We’ve all been there. We remember what it was like walking into our first SCA event. We were probably wearing borrowed clothes, or possibly we raided our closet for a costume left over from Halloween. Maybe you went to your first event with friends, or if you were like me, you braved your first event all on your own. Whatever drew you to that first event, I’m willing to bet that day sticks out in your memory. I vividly remember my first event, Meridian Grand Tourney in Meridies, September 2013. Banners were waiving, there was a clash of battle on the fighting field, I saw beautiful clothes, and I found it all fascinating. I went home that night and immediately paid for my membership online. I have been hooked ever since.
But, there was a downside. I didn’t know anyone. I had not arrived with a friend. I was truly just a single woman, fascinated by history, and looking to branch out and build a new social circle. It was hard walking into that event and not knowing a single soul. I didn’t know where to go or what to do. Luckily I met some great people that day who became good friends. Otherwise, I might have been too intimidated to continue on my own. Over the course of the next year I had to work hard to find my niche.
As a newcomer there is an awful lot to adjust to, and it is not always an easy or seamless transition for some people to go from new to seasoned member. I recognized that our Kingdom needed some help in this area. A year after joining the SCA I was determined to start working with newcomers, and have continued to do so.
Over the last six years I have come to recognize that there are still a couple of areas that we as a Kingdom, and actually as a Society, need to work on if we want to retain new people. One of these areas centers around how we include new people. This is an issue that has been raised repeatedly by new people I have met at events. A common question I receive is “How do I go about getting involved?” Along those same lines the person will also typically say “I feel out of place. I don’t know what to do,” or words to that effect. You see, not everyone wants to fight. Not everyone has a creative bent. But I have found that typically the first thing we seasoned members do is point a person towards fighting (heavy or rapier), or we tend to want to shove the person towards a class. And while these are well-meaning gestures, these activities are not for everyone.
When I am talking to a new person I always suggest that in order to really get involved that they volunteer to help at an event. This is what helped me to feel included, eased the way towards starting conversations with new people and making friends, and helped me feel like I was contributing something of value. But we as a Kingdom and a Society have developed a problem with regard to actually accepting volunteers and offers of help. We are turning people away. One new person after another has told me “I keep volunteering but no one will let me. They tell me not to worry about it and ‘go have fun.’” One young lady told me she had been told this repeatedly. She came to events alone, was on the shy side, and much like me thought that if she volunteered to help in the kitchen or with clean-up or other chores that it would give her something to do at an event and help her meet people. But her offer of service had been rebuffed each and every time, and she had been shooed upon her way and told to “just go have fun.” She was losing hope of ever being included, of being able to find her own personal niche.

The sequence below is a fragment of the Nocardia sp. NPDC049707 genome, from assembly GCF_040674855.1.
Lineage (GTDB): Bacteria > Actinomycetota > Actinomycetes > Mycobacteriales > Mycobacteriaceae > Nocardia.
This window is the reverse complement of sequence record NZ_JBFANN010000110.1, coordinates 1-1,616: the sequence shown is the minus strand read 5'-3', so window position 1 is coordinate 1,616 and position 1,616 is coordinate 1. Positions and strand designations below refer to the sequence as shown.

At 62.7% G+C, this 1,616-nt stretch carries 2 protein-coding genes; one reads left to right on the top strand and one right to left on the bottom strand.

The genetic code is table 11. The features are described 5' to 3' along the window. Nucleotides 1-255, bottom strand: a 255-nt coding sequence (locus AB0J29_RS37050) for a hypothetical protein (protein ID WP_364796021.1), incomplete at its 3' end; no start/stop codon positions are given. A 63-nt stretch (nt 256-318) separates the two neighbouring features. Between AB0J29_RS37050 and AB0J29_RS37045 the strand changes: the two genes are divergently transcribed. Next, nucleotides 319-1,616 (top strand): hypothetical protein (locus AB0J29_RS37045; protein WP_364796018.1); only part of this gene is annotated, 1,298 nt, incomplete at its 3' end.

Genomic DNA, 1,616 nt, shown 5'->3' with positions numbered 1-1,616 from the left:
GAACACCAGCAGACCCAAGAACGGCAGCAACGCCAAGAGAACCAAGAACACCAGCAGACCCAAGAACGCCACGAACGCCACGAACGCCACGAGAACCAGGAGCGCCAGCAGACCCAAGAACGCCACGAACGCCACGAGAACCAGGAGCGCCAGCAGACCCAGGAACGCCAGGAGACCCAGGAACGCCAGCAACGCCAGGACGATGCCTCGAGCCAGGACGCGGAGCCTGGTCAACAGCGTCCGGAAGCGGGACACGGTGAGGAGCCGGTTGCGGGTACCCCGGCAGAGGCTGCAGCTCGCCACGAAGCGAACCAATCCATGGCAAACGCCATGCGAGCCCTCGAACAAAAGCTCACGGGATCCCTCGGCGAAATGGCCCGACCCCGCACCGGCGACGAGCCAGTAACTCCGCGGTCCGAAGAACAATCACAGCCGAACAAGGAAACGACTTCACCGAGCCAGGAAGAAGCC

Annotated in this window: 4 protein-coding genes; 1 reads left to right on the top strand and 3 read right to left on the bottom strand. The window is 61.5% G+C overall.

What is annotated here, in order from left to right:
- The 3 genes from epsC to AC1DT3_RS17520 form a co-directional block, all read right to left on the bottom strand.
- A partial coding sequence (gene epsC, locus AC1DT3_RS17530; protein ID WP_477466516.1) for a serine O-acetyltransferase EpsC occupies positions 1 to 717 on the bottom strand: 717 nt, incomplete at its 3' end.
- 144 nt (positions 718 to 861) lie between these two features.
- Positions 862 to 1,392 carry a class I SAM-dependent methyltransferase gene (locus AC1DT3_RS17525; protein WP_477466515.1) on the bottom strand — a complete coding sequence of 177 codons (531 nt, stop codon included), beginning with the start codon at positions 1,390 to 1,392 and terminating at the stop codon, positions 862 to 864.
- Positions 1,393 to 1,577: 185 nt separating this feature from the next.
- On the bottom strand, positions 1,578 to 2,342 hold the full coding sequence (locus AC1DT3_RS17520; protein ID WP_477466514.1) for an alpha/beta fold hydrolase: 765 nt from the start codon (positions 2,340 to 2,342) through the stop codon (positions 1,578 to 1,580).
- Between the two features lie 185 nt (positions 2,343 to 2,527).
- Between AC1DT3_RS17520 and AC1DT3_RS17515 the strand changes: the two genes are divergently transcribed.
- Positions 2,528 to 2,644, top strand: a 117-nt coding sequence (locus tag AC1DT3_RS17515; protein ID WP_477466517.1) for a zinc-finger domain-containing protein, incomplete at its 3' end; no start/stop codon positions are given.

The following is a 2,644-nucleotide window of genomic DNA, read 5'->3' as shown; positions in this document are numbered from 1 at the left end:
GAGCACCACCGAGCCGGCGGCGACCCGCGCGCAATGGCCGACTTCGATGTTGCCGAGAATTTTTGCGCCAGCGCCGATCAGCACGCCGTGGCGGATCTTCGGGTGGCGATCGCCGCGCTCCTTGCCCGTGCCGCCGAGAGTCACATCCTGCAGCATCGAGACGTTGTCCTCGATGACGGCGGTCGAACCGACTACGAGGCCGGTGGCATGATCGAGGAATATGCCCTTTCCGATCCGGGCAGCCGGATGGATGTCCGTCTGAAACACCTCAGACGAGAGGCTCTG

As one new person after another has told me a similar story, I’ve come to realize that we need to do a better job of helping new people find their footing. We, as a whole, need to realize that not every person’s interest lies in fighting or the arts. And, while many people are content just to attend an event, watch the activities, and socialize with their friends, there are those among us who find that they are most in their element when they are serving others.
A person does not need to be on the path to peerage, does not need to wear a yellow protégé’s belt, in order to be of service to others. I sincerely believe we need to change our focus, and start giving more attention to those who, like the young lady I counseled, want to help, want to serve, want to be useful, even though they may not even know what a peerage is or what it means to be a protégé.
How many times do we hear our members say “I’m burned out.” Or, “We need volunteers, we are short staffed.” Yet, it seems as if we will accept only volunteers who are belted, who are part of a household, or who we want to see get recognition. And we are losing good people because of those attitudes.
It is time that we change our focus and consider how we include those who are newer, who have reached out and have said “What can I do? Can I help?” Start saying “Yes!” Find a job for them in the kitchen, setting up the list field, helping with parking, etc. There are plenty of jobs, and plenty of recognition, to go around. New people have so very much to offer, and it’s time that we started recognizing that and valuing their willingness to serve. Keep in mind that these people who are volunteering are trying to find their place, trying to find their niche. It’s just possible that being assigned a task like sweeping the floor gives that person a sense of accomplishment and contribution, while helping those who are shy or introverted to break the ice.
We want our new people to continue to participate until the day comes when, like us, they are old hands and seasoned members, and are themselves helping the next “generation” of new people enjoy this hobby of ours. To do that we must step back, realize that everyone has different gifts and different talents, and that for some their talents lie in the service of their hands.